With Black Friday around the corner, it's just about the perfect time of the year for the dozens of you who are in the market for a new Android tablet. As a prelude to the peak season for big discounts on products that have modest demand, Costco has a sweet deal on the Samsung Galaxy Tab S3, one of the few legitimately premium Android tablets out there. Costco members can scoop up the Tab S3 for just $459.99, which knocks $140 off the original price. The deal includes $20 in Google Play credit, bringing the total discount on the tablet to $160, if you're fine with that sort of math. Read More
We've seen the decline of Android tablets in recent years, but if you're in the market for a new one, then you might want to listen up to this Deal Alert. You can grab a Samsung Galaxy Tab S3, plus a $20 Google Play gift card, for $469.99, saving you $130 off the price of the tablet — if you want to get technical, you're actually saving $150 with the gift card thrown in. Read More
Have you ever walked through a mall and passed by the Apple store and stared longingly at the iPad Mini and thought to yourself, "Man, I sure wish I could buy one of those that ran Android"?
Well, I have some (kinda) good news for you. Today I'm reviewing the Xiaomi Mi Pad 3, a 7.9in Chinese tablet that has no shame in borrowing a healthy dose of design cues from a certain fruit logo-bearing competitor. For better or worse, the Mi Pad 3 looks an awful lot like an iPad Mini in Android clothing. Is it as good, or better than the tablet it is imitating? Read More
Android tablets are in a bit of a lull right now, so I understand if you think this may not be the perfect time to invest in a Pixel C. But if you do want a new Android tablet, maybe for yourself or as a Christmas gift for someone, then the Pixel C should be a top contender. It runs Android 7.0 Nougat, has a 10.2" 2560 x 1800 display, 3GB of RAM, 32GB or 64GB of storage, and the Tegra X1 may not be the hottest processor on the bloc, but it does the job fine enough. The big deterrent however, is probably the hefty price tag, but that is changing for the next couple of weeks. Read More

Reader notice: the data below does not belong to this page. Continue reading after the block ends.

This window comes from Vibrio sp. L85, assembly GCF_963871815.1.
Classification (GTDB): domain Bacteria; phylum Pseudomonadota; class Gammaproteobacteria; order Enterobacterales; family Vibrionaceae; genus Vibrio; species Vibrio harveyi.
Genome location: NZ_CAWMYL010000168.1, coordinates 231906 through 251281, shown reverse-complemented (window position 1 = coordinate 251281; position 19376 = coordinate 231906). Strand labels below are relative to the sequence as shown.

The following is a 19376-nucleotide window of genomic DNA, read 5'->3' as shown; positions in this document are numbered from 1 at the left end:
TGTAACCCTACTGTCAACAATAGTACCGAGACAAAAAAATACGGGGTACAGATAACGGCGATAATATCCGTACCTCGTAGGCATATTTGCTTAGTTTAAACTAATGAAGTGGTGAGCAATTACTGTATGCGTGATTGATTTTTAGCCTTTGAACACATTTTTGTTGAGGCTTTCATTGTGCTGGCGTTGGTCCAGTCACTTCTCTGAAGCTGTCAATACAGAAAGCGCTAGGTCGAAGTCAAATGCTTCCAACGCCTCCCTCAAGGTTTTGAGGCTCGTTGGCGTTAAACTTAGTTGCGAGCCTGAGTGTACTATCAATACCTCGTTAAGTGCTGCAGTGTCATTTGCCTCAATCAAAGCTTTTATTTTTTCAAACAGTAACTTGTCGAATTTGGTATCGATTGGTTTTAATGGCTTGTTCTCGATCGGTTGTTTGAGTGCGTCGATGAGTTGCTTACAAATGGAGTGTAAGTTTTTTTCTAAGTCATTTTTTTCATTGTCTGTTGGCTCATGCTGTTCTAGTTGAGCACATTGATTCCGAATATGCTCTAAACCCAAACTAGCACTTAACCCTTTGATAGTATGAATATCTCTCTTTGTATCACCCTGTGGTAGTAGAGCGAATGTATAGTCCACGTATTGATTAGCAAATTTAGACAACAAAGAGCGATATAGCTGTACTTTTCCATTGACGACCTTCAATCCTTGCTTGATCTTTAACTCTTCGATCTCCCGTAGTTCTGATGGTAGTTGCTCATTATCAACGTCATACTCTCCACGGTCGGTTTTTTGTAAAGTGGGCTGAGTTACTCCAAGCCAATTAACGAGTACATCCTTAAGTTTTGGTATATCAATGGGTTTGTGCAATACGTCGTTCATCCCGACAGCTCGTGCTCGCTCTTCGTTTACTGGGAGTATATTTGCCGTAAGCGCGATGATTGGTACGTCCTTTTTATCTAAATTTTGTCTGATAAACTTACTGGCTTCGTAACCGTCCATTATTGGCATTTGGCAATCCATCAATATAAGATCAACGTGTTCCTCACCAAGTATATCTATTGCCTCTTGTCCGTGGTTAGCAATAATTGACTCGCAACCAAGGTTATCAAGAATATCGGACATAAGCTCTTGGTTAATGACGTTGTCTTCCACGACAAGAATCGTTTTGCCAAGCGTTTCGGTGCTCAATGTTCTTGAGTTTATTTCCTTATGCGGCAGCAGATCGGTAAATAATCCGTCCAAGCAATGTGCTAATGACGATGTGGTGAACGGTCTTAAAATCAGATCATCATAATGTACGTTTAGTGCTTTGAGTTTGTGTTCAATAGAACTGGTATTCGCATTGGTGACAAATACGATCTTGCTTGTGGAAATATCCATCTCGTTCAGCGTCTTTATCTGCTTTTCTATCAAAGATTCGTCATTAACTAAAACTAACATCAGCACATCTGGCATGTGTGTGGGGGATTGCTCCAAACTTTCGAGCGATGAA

Android tablets are dying. There are signals that bear this out: sales estimates, web traffic, an utter absence of meaningful innovation or even competitive products in the segment. We've watched Android tablets struggle from day one: when Samsung's Galaxy Tab was utterly panned for its subpar performance and pricing, to the years of Honeycomb suffering under the yoke of underpowered chipsets and endless bugs, and finally to the unspoken abandonment of Android tablets by Google's own app teams over the past few years. Android tablets have never been particularly lively, but in 2016, I think we've finally watched the market's pulse near flat-line. Read More
The Chromebook Pixel launched in 2013, and a replacement followed up in March of this year. Now Google plans to expand the Pixel brand to tablets with the Pixel C. And no, it won't be running Chrome OS.
Disclaimer: No matter the confidence level, there's always a chance product updates, features, and some or all details will be changed or cancelled altogether. As with all rumors, nothing is 100% until it's officially announced
This isn't your typical Kickstarter. Jeremy Chau, one of the company's co-founders, states it clearly from the get-go in the campaign's introductory video. Remix isn't a bunch of over-promised under-delivered hogwash that may get stuck for years in the development and manufacturing process like 90% of Kickstarter products — it is a real tablet, it was demo'ed at CES, and it's already being sold in China.
Jide, the company behind Remix, is founded by 3 ex-Googlers — the magical words that instantly make any project more legit. Read More
After BriefMobile leaked what appear to be the first shots of a near-production-build of Android 4.2 running on a Samsung Nexus 10 tablet this morning, the response from many people has been absolutely vicious: the new UI looks like a giant phone, it doesn't look it's meant for a tablet, the pull-down notification bar doesn't make sense, the centered navigation buttons are going to be harder to reach, etc.
I think, though, that this is reactionary. It's kind of what I expected, honestly. Not the reaction, but the look - because Google never really said whether or not they were keeping the old tablet UI, which inherently put its future in peril. Read More
It's that time of year again: time to start gearing up to head back to school (which everyone loves, right?). This is the time of year when people are in the market for new gadgets: laptops, cameras, tablets, smartphones... the normal stuff.
If you're an Android loyalist, though, trying to find the right tablet or smartphone for yourself or your child can be a daunting task. Good thing we're here to help. The editorial team here at AP has rounded up our favorite picks for Android-powered gadgets in a number of categories and budgets to help ease the pain of finding the perfect tool for the job. Read More
A few days ago, my colleague David Ruddock shared his feelings on Android tablets, why they "suck," and a few suggestions on how they can be improved. At the start of that editorial, he asked the question "how often do you instinctively reach for [your Android tablet], as opposed to your phone or laptop?" Today, I'm going to answer that question from my own personal standpoint, and I'm going to explain why I think Android tablets are actually underrated.
Before I get started, I want to make one thing clear: this isn't about blindly defending Android tablets. It's also not about ignoring their weaknesses, either; I will be the first to admit that the Android tablet app ecosystem is extremely lacking. Read More